A Chinese digital marketer is to blame for the spread of malware called Fireball that reportedly has turned 250 million web browsers into ad-revenue g
A Chinese digital marketer is to blame for the spread of malware called Fireball that reportedly has turned 250 million web browsers into ad-revenue generating “zombies” and infected 20 percent of corporate networks around the world.
The malware hijacks browsers and generates revenue for a Beijing-based digital marketing agency called Rafotech, said Check Point Software Technologies, which made the claim in a report published Thursday. Check Point calls this “possibly the largest infection operation in history,” and added that it can be turned into a distributor of any other malware family.
“Fireball has two main functions: the ability of running any code on victim computers–downloading any file or malware, and hijacking and manipulating infected users’ web-traffic to generate ad-revenue,” Check Point said. “Currently, Fireball installs plugins and additional configurations to boost its advertisements, but just as easily it can turn into a prominent distributor for any additional malware.”
Rafotech, according to researchers, is using Fireball to manipulate victims’ browsers to generate money via advertising. Rafotech denies any wrongdoing, Check Point said. Rafotech’s objective is to configure a target’s browser homepage and default search engine with a “fake search engine,” Check Point said. That search engine’s pages would also include tracking pixels, used to collect the users’ private information. User search queries are then redirected to Yahoo or Google.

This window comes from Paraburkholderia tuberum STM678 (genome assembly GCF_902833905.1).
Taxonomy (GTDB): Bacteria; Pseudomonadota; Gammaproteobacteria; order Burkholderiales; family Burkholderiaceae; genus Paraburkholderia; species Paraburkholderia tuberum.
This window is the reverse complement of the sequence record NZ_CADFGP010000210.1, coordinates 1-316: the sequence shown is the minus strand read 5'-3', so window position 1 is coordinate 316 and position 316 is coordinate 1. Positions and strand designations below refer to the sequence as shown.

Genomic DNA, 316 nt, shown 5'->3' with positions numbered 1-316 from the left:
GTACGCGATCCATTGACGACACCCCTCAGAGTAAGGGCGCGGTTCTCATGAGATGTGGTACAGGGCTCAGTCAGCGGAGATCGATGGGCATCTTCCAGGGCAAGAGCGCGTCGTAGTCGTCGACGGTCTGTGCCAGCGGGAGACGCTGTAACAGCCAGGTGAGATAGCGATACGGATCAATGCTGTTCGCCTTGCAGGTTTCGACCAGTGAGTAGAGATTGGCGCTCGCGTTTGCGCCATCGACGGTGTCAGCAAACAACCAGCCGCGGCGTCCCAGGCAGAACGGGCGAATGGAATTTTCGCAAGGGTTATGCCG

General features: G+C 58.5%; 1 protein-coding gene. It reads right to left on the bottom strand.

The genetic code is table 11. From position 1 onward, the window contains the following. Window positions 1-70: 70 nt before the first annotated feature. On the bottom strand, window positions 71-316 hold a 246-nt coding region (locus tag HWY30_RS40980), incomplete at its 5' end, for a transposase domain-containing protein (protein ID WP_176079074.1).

“Fireball has the ability to spy on victims, perform efficient malware dropping, and execute any malicious code in the infected machines, this creates a massive security flaw in targeted machines and networks,” researchers said.
According to Check Point, victims are infected with Fireball via stealth installs bundled with desirable Rafotech apps such as Deal Wifi, Mustang Browser, Soso Desktop and FVP Imageviewer. Additionally, it has been distributed via third-party freeware and spam campaigns.
“It’s important to remember that when a user installs freeware, additional malware isn’t necessarily dropped at the same time. If you download a suspicious freeware and nothing happens on the spot, it doesn’t necessarily mean that something isn’t happening behind the scenes,” Check Point wrote.
Researchers also suspect Rafotech has bought computer installs for Fireball from others known for their questionable download tactics. In what Check Point said was an example of such activity, it provided a screen shot of a solicitation by a user with a @rafotech.com email address on an advertising forum stating “Looking to Buy LOTS of Desktop PPI Traffic/Installs” adding “we are looking for massive volume installs.”
Rafotech’s distribution methods appear to be illegitimate and do not follow standard advertising criteria for it to be considered naïve or legal, researchers said. “The malware and the fake search engines don’t carry indicators connecting them to Rafotech, they cannot be uninstalled by an ordinary user, and they conceal their true nature,” they wrote.
Geographically hardest hit, so far, is India with 10 percent of infections, Brazil and Mexico; the United States represents 2.2 percent of infections.